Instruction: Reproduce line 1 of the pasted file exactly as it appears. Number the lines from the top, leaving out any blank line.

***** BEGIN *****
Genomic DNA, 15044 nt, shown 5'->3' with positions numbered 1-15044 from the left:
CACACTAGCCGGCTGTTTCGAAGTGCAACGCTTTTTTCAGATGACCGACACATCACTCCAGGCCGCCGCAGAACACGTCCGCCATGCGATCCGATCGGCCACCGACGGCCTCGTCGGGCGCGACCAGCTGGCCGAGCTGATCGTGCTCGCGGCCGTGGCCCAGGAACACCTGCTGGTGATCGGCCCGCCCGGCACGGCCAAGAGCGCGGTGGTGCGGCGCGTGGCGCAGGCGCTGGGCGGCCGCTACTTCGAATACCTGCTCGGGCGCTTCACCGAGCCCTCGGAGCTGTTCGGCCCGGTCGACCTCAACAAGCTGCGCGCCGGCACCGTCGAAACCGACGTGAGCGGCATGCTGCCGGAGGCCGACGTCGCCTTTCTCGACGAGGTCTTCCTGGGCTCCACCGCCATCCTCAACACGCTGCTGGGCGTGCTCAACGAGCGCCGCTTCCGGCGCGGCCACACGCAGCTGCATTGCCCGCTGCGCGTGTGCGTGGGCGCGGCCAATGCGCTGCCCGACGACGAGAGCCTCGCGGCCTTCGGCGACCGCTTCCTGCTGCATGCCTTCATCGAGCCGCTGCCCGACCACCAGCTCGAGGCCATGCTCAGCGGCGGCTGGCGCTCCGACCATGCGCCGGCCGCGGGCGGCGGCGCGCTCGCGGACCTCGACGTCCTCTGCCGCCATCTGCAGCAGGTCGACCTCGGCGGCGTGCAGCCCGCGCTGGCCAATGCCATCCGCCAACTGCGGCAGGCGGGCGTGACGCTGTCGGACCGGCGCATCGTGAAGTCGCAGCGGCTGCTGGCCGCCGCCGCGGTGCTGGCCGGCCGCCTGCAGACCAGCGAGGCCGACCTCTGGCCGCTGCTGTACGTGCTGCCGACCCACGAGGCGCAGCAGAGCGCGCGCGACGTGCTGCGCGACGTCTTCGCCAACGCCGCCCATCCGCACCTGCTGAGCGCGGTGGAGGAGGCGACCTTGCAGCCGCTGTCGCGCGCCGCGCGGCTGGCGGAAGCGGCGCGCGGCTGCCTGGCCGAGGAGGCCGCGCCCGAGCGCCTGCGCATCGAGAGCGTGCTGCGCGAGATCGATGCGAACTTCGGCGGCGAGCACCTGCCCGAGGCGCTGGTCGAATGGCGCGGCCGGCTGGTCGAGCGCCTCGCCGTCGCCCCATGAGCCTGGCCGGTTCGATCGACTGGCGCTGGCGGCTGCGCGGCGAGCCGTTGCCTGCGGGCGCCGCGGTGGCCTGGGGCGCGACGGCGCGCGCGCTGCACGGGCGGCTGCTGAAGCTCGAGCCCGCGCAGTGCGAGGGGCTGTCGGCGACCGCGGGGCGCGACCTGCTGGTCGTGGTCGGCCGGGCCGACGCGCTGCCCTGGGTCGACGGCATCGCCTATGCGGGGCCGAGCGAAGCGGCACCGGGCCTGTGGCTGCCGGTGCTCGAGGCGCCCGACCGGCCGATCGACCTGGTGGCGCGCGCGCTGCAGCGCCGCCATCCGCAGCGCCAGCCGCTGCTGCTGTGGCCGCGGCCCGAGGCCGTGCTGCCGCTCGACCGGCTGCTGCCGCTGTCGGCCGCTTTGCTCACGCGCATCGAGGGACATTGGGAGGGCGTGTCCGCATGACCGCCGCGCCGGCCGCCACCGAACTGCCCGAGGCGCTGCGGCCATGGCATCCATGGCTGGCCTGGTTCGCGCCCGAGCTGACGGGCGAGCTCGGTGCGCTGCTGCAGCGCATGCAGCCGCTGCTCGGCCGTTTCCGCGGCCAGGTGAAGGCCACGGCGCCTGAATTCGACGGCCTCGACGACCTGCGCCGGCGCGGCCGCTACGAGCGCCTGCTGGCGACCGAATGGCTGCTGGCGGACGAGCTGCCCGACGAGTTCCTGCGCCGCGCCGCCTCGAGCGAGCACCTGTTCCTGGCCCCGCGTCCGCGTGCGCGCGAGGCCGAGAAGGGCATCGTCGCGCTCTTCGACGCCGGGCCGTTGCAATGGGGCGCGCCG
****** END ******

Genomic DNA, 15044 nt, shown 5'->3' with positions numbered 1-15044 from the left: